Sta Hungry Stay Foolish

Stay Hungry. Stay Foolish.

A blog by Leon Oudejans

Fasten your seatbelts

Earth rotates around its axis with 1,600 km (1,000 miles) per hour. Given Earth’s circumference of some 40,000 km, this process takes 24 hours. We call this morning, afternoon, evening and night. Similarly, Earth also rotates around the Sun with a speed of 107,000 km (66,000 miles) per hour. It takes Earth some 365 days to complete this orbit around the Sun. We refer to this as spring, summer, autumn, and winter (eg, astrosociety).

Rarely do we feel nauseous as our conscious brain does not register Earth’s speed. To some extent, it’s similar to sitting still in a high speed train. You need to look outside and focus on an object to notice speed. Inside a train, both Time and Space feel different.

The Sun (including its orbiting planets like our Earth) is orbiting around the center of the Milky Way Galaxy with a speed of some 70,000 km (43,000 miles) per hour. It takes the Sun some 225 million years to complete this orbit, a.k.a. a galactic year. The Milky Way Galaxy itself travels by 2.1 million km (1.3 million miles) per hour through the Universe. Still, we are oblivious.

The moon orbits around the earth in 29.5 days; we refer to this period as (lunar) months. The moon’s average orbital speed is 1,022 km per hour. The moon’s orbit affects Earth’s tides due to gravitational changes. The moon also affects human bodies. The most common example is the female menstruation period. The relationship between lunar positions and sleeping patterns is still debated (eg, AWMP). Yesterday’s New Moon did however affect my sleep.

The Sun’s impact seems relatively clear: daylight and warmth. Sunlight exposure also has negative and positive human health effects. Please also see my related blogs on weather, mood & pain, sunlight & viruses, climate & personality, skin colour. The absence of sunlight causes an urge for sleeping. Several studies indicate that sleeping cleanses our brain from toxic substances (see my 2016 blog). Please also see my sleep related blogs on wintersleep and addiction.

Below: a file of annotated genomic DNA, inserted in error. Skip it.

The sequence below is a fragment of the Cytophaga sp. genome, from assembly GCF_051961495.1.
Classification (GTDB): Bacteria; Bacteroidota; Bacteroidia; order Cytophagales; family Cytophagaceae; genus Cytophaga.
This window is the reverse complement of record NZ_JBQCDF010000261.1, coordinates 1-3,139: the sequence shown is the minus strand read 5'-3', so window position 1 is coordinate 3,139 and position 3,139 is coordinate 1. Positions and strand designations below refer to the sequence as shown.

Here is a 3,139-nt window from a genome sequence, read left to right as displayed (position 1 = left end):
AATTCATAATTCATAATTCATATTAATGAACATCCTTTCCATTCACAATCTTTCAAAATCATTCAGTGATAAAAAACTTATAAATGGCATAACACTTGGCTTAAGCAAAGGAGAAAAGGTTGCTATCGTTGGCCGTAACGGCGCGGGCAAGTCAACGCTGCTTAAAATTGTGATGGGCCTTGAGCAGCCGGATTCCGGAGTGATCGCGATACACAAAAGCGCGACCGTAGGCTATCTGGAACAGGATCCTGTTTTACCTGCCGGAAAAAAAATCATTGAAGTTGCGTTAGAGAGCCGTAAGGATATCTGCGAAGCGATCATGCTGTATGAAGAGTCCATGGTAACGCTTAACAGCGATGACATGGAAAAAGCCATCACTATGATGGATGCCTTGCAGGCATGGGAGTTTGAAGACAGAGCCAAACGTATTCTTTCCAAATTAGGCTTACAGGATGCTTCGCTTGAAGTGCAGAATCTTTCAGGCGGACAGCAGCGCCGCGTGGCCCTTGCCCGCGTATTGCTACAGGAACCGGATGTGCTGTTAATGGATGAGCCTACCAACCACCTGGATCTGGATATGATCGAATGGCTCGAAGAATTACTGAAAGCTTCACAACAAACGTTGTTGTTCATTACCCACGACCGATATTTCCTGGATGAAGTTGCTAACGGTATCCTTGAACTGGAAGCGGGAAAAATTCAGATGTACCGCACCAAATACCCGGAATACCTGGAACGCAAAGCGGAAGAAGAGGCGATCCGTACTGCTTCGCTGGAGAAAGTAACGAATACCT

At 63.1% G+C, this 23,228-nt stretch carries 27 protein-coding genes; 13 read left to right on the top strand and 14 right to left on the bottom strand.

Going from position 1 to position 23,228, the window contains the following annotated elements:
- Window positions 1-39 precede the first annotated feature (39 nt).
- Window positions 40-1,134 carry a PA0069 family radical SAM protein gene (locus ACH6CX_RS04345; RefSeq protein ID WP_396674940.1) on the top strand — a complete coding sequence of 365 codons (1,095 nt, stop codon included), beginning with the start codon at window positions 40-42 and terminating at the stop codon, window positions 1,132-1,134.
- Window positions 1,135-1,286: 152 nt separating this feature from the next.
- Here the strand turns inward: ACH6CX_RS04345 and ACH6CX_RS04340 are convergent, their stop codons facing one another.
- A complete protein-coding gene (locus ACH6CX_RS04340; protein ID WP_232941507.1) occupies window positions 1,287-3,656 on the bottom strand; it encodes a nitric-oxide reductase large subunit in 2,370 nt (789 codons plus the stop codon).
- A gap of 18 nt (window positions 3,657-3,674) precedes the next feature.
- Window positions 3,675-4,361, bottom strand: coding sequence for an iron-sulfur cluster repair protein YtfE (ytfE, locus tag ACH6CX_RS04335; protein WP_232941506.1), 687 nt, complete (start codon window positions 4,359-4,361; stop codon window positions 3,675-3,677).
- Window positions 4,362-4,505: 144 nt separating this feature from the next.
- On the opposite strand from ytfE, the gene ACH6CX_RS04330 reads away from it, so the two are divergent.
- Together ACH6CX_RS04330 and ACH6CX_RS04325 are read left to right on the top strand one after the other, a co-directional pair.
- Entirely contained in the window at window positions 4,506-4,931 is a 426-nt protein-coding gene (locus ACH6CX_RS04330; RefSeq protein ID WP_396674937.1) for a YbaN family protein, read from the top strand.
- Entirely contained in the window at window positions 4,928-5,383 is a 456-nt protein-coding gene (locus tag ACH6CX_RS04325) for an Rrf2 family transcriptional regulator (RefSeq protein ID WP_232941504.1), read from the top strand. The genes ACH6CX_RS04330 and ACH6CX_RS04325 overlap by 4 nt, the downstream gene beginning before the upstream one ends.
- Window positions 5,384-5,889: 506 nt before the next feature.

The Sumerian civilisation (my blogs) is the first documented one that studied the movements of the 5 visible planets (Mercury, Venus, Mars, Jupiter and Saturn), moons and stars (e.g., our Sun). These studies must have resulted in conclusions on the predictability of seasons, tides, weather, etc. The predictability of this information still lives on in almanacs, like the Babylonian Almanac, Dutch Enkhuizer Almanak (1595), and various other almanacs.

The predictability of human character lives on in astrology and in various Zodiacs (eg, Sumerian, Babylonian, Chinese, and Western). Perhaps the thinking was like this: if humans live on Earth then the Gods must live on other planets and stars. Similar to astronomy, the position of these planets and stars “must” predict one’s character and destiny at birth.

In comparison with a hard science like astronomy, the soft science of (Chinese and Western) astrology still gives an impressive – about 80% – match: GoToHoroscope (eg, my blog). 

Life in the Fast Lane (1977) by Joe Walsh – artist, lyrics, video, Wiki-1, Wiki-2

Faster, faster. The lights are turning red.


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